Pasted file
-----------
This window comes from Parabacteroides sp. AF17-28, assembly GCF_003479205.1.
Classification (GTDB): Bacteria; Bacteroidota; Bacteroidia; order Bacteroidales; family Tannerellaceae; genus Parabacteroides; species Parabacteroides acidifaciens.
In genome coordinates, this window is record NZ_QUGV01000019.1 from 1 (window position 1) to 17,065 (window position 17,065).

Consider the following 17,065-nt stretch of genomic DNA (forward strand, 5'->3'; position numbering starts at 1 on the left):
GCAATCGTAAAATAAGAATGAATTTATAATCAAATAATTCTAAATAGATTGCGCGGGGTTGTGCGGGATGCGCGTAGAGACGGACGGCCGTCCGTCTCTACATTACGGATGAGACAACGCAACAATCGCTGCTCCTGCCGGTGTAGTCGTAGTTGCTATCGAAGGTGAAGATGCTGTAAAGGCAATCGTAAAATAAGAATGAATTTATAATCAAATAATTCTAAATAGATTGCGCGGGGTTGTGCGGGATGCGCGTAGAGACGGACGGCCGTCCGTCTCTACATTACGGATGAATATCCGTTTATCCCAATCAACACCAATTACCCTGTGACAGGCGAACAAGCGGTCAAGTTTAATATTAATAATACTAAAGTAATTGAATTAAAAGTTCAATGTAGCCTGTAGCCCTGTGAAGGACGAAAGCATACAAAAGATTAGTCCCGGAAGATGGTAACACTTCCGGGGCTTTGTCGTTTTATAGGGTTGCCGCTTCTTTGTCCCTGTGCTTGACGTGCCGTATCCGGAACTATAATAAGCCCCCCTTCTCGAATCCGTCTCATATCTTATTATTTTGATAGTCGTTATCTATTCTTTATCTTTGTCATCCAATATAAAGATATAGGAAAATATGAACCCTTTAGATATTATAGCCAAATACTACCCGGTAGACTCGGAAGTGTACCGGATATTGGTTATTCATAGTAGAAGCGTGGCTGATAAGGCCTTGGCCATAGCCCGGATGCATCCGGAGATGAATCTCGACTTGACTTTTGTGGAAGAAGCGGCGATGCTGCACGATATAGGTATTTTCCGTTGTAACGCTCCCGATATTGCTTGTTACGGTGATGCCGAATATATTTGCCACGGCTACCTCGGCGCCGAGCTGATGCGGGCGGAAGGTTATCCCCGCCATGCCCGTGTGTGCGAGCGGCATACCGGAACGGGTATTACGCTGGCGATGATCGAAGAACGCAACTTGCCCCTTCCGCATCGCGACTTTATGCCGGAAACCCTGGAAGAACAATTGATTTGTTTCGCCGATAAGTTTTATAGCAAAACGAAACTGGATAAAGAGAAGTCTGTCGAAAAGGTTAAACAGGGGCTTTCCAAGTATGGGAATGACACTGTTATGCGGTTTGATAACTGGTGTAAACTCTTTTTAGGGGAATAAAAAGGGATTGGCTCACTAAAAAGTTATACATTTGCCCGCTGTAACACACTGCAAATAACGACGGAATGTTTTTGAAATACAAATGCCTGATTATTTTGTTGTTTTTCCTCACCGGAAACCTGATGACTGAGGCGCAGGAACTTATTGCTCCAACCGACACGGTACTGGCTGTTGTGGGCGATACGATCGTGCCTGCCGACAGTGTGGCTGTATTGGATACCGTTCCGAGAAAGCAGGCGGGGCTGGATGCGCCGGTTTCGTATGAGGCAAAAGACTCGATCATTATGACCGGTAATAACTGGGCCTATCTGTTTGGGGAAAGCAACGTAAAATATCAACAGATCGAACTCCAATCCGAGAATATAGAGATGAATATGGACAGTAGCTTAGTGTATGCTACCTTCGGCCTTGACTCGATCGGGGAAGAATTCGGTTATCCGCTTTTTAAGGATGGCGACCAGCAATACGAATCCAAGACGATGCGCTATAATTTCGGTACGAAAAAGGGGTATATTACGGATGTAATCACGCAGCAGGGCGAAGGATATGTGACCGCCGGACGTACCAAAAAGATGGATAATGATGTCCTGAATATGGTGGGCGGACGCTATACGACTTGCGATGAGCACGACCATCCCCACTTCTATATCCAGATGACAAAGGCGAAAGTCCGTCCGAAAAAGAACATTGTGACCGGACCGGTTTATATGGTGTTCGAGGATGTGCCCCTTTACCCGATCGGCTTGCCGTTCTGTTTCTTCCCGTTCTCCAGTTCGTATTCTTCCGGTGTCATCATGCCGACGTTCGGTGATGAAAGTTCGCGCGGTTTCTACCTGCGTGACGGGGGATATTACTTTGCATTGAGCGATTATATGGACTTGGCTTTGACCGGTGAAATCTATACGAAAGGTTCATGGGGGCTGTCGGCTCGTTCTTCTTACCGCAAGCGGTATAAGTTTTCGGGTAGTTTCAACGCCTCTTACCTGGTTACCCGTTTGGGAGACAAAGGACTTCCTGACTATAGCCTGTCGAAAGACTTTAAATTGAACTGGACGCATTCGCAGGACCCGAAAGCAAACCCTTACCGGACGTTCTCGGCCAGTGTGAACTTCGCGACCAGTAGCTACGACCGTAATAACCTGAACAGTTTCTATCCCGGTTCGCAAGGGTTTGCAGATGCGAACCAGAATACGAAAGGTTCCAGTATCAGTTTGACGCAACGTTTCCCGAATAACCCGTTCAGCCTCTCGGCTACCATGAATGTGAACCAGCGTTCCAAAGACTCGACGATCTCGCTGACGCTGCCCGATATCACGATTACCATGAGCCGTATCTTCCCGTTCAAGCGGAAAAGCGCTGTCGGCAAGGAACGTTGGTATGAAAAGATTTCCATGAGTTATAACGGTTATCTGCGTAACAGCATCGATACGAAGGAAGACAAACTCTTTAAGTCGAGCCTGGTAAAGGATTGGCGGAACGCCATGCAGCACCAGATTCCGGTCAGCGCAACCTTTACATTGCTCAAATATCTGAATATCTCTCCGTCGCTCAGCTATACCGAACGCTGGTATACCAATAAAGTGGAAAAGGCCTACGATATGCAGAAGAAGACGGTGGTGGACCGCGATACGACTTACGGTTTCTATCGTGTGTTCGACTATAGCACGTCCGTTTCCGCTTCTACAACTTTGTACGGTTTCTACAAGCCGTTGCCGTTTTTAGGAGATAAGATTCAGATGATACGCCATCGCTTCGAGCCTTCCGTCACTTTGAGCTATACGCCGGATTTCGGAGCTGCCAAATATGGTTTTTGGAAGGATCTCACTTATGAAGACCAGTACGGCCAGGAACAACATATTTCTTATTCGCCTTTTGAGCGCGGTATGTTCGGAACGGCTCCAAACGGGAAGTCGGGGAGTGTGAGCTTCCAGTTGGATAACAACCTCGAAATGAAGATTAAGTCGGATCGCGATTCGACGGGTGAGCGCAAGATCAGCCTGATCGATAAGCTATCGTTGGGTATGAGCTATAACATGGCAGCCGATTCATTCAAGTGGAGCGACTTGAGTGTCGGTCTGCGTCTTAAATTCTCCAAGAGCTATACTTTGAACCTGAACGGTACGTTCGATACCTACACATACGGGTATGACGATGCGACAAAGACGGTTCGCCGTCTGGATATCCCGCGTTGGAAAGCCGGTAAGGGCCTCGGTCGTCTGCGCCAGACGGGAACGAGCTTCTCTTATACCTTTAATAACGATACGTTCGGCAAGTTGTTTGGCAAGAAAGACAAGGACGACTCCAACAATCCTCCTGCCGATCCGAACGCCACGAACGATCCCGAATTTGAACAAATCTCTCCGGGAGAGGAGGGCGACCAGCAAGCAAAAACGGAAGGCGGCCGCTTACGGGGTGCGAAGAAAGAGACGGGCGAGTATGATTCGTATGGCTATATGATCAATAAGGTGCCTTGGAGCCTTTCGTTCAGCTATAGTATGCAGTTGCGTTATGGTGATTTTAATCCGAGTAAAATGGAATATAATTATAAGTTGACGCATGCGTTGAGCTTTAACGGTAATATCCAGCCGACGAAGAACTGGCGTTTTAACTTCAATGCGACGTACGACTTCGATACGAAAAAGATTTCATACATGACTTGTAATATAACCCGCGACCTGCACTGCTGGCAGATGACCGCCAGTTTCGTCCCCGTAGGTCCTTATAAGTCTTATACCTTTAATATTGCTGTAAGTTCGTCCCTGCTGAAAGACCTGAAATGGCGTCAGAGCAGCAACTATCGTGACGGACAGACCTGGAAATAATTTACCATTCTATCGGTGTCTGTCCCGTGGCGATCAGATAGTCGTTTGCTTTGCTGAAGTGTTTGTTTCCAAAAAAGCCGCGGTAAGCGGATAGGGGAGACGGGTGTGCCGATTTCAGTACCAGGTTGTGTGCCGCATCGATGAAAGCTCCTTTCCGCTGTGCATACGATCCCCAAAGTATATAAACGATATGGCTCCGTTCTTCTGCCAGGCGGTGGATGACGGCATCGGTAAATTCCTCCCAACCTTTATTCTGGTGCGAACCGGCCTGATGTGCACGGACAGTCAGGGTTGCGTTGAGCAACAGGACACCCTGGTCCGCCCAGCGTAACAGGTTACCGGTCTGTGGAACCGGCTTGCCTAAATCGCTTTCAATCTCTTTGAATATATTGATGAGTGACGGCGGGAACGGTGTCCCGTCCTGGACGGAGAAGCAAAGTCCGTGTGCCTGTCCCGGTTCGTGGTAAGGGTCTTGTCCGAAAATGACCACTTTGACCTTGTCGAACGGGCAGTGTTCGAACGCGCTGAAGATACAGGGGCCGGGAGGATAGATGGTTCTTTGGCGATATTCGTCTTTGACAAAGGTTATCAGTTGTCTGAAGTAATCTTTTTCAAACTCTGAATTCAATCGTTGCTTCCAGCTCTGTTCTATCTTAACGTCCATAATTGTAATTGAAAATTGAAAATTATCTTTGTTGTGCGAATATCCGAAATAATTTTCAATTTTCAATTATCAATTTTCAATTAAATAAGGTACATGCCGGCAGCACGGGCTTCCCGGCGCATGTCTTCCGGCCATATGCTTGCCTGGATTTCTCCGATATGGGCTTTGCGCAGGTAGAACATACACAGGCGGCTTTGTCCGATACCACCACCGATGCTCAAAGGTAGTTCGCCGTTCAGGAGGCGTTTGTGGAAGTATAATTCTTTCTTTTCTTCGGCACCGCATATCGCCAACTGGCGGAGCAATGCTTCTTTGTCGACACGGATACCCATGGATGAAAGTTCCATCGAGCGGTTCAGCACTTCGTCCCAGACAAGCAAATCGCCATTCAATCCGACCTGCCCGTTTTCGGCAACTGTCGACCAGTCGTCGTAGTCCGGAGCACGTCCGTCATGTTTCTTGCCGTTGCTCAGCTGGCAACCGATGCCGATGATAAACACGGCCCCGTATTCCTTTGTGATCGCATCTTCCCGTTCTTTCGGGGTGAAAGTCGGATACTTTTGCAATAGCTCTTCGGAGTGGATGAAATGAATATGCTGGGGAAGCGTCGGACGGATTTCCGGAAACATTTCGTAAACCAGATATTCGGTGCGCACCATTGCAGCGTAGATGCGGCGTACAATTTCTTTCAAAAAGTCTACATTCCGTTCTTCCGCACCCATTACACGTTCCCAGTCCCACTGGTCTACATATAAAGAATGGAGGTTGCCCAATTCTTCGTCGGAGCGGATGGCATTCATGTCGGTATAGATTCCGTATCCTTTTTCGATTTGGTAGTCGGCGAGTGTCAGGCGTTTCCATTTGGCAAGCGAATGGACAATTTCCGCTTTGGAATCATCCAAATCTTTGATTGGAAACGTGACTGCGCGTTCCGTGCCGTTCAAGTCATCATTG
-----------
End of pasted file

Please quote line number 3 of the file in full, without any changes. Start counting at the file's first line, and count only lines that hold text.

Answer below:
In genome coordinates, this window is record NZ_QUGV01000019.1 from 1 (window position 1) to 17,065 (window position 17,065).